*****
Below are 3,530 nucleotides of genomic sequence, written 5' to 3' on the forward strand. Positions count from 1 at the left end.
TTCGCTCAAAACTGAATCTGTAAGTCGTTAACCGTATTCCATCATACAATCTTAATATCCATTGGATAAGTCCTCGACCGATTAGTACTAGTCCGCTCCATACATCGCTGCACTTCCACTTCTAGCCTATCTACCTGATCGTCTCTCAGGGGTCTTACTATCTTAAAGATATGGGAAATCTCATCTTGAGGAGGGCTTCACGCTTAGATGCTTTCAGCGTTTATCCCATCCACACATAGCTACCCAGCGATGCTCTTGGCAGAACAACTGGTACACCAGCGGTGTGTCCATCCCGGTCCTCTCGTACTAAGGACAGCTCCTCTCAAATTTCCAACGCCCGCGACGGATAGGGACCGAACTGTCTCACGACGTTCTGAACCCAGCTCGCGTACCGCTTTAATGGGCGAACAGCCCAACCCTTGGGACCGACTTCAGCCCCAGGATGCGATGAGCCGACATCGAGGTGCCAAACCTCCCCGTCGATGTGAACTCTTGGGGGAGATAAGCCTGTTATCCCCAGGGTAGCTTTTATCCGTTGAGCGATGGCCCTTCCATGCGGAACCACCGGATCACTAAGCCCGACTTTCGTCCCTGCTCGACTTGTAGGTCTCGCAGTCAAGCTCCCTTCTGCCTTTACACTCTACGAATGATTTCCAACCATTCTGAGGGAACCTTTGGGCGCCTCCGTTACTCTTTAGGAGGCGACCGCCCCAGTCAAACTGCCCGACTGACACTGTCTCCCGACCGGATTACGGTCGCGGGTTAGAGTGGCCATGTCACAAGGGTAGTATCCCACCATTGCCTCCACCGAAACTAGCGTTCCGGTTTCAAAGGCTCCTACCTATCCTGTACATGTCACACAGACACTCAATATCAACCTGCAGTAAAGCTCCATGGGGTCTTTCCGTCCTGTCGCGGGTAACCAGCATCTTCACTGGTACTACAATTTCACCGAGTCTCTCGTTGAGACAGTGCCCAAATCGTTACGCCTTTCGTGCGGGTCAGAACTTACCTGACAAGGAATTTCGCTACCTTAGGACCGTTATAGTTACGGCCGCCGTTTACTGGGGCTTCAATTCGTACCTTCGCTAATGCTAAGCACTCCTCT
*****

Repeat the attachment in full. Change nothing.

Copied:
Below are 3,530 nucleotides of genomic sequence, written 5' to 3' on the forward strand. Positions count from 1 at the left end.
TTCGCTCAAAACTGAATCTGTAAGTCGTTAACCGTATTCCATCATACAATCTTAATATCCATTGGATAAGTCCTCGACCGATTAGTACTAGTCCGCTCCATACATCGCTGCACTTCCACTTCTAGCCTATCTACCTGATCGTCTCTCAGGGGTCTTACTATCTTAAAGATATGGGAAATCTCATCTTGAGGAGGGCTTCACGCTTAGATGCTTTCAGCGTTTATCCCATCCACACATAGCTACCCAGCGATGCTCTTGGCAGAACAACTGGTACACCAGCGGTGTGTCCATCCCGGTCCTCTCGTACTAAGGACAGCTCCTCTCAAATTTCCAACGCCCGCGACGGATAGGGACCGAACTGTCTCACGACGTTCTGAACCCAGCTCGCGTACCGCTTTAATGGGCGAACAGCCCAACCCTTGGGACCGACTTCAGCCCCAGGATGCGATGAGCCGACATCGAGGTGCCAAACCTCCCCGTCGATGTGAACTCTTGGGGGAGATAAGCCTGTTATCCCCAGGGTAGCTTTTATCCGTTGAGCGATGGCCCTTCCATGCGGAACCACCGGATCACTAAGCCCGACTTTCGTCCCTGCTCGACTTGTAGGTCTCGCAGTCAAGCTCCCTTCTGCCTTTACACTCTACGAATGATTTCCAACCATTCTGAGGGAACCTTTGGGCGCCTCCGTTACTCTTTAGGAGGCGACCGCCCCAGTCAAACTGCCCGACTGACACTGTCTCCCGACCGGATTACGGTCGCGGGTTAGAGTGGCCATGTCACAAGGGTAGTATCCCACCATTGCCTCCACCGAAACTAGCGTTCCGGTTTCAAAGGCTCCTACCTATCCTGTACATGTCACACAGACACTCAATATCAACCTGCAGTAAAGCTCCATGGGGTCTTTCCGTCCTGTCGCGGGTAACCAGCATCTTCACTGGTACTACAATTTCACCGAGTCTCTCGTTGAGACAGTGCCCAAATCGTTACGCCTTTCGTGCGGGTCAGAACTTACCTGACAAGGAATTTCGCTACCTTAGGACCGTTATAGTTACGGCCGCCGTTTACTGGGGCTTCAATTCGTACCTTCGCTAATGCTAAGCACTCCTCT